Friday, September 2, 2011

Sustainable horticulture: three of Brad's sustainable containers

I like them all but the top pot with the large Leptospermum polygalifolium 'Copper Glow', the golden Crinum, and the lantana is a wonderful mix of textures and colors plus the lantana flowers non-stop attracting butterflies and other interesting pollinators. The large Euphorbia cotinifolia in the middle pot makes quite a statement, again with lantana and an assortment of curiosities. The dominant plant in the bottom container is Euphorbia tirucallii 'Firesticks'. Crinum 'Sangria' is flowering. All of these containers were composed with exlusively xeric plants so that they don't require watering more than once or twice a week even in the height of summer.

I have heard talk here and there that we, as an Institution, may take a position where we will actively advocate for sustainable horticulture. That would be a great thing and I hope it comes to pass. It is clear that as things tighten up monetarily it will become more important to make choices that minimize the requirements for regular inputs of water, fertilizer, pesticide, fungicide, pruning, or even regular replacement. If we can create good landscapes, good gardens, even good containers with fewer demands we'll be better off. That's only common sense and many of us in the horticultural community have been headed in this direction for years. It probably is time to broadcast the idea to the outside world.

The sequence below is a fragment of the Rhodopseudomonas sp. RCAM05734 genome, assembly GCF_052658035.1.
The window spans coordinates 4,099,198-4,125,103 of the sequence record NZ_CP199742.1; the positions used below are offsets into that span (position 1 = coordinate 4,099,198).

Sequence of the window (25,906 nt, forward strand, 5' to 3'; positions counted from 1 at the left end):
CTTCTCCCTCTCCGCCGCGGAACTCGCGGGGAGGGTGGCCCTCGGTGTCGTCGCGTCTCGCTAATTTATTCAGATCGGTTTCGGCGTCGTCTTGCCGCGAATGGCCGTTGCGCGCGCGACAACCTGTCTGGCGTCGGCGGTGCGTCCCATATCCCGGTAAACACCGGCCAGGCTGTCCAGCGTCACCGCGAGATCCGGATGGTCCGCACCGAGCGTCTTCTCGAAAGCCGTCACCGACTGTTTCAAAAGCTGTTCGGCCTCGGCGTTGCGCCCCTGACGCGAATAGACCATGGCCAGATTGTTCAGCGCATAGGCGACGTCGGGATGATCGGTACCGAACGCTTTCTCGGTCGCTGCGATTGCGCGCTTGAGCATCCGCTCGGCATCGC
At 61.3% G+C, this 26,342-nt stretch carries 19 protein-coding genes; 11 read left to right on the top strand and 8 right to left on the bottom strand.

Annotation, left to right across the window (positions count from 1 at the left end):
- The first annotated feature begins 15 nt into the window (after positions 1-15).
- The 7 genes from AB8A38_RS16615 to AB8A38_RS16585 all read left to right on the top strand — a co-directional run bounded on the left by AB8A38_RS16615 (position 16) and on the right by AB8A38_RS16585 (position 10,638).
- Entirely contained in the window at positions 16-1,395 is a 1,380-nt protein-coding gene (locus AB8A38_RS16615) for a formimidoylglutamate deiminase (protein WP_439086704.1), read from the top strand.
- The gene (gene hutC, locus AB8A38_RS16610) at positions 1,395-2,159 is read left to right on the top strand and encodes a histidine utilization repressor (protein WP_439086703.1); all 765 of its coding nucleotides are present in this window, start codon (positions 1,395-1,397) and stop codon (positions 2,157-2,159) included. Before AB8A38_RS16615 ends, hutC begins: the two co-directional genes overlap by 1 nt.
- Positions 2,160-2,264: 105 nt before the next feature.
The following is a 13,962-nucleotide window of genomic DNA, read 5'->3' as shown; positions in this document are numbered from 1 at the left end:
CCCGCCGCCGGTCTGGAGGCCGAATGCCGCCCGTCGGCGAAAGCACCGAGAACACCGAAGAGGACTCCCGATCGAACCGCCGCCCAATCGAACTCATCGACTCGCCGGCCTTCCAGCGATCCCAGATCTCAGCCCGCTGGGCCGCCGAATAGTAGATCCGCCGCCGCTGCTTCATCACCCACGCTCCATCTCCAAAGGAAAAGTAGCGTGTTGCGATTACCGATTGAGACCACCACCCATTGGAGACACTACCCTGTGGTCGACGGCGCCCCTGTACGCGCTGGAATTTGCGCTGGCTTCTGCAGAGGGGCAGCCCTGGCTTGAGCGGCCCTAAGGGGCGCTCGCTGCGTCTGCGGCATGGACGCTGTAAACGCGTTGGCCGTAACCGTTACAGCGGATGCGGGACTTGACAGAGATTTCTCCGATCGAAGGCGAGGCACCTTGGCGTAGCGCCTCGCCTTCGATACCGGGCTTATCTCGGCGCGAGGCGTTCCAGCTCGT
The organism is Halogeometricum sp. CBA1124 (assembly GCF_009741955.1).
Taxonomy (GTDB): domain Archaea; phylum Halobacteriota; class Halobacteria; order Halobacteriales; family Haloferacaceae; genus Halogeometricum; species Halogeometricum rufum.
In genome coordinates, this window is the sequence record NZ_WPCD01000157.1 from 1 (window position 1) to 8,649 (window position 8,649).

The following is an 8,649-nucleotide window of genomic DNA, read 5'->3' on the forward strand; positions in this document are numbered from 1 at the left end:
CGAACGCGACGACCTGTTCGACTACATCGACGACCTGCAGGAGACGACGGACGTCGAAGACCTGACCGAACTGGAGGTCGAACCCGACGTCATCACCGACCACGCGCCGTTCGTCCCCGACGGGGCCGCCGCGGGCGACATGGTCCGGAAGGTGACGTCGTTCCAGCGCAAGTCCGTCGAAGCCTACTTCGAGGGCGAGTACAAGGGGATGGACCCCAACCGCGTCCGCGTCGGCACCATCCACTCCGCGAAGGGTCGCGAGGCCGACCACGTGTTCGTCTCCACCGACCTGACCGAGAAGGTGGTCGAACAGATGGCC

1 comment:

MulchMaid said...

We hear a lot about sustainable horticulture here in Portland. I guess our city (and parts of the state) do tend to attract that kind of interest, so it's heartening to hear that official recognition is happening elsewhere, as well. Go National Arboretum!

As crowded as all those plants are into those containers, they still seem to be friends! There might be a lesson there, too.